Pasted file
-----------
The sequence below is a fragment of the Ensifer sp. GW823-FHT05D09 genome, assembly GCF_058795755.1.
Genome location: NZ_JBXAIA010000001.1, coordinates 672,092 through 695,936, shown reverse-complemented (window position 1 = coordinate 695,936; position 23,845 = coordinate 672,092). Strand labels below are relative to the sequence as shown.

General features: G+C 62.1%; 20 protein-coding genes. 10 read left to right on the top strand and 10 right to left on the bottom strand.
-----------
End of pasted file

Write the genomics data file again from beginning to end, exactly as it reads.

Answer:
The sequence below is a fragment of the Ensifer sp. GW823-FHT05D09 genome, assembly GCF_058795755.1.
Genome location: NZ_JBXAIA010000001.1, coordinates 672,092 through 695,936, shown reverse-complemented (window position 1 = coordinate 695,936; position 23,845 = coordinate 672,092). Strand labels below are relative to the sequence as shown.

General features: G+C 62.1%; 20 protein-coding genes. 10 read left to right on the top strand and 10 right to left on the bottom strand.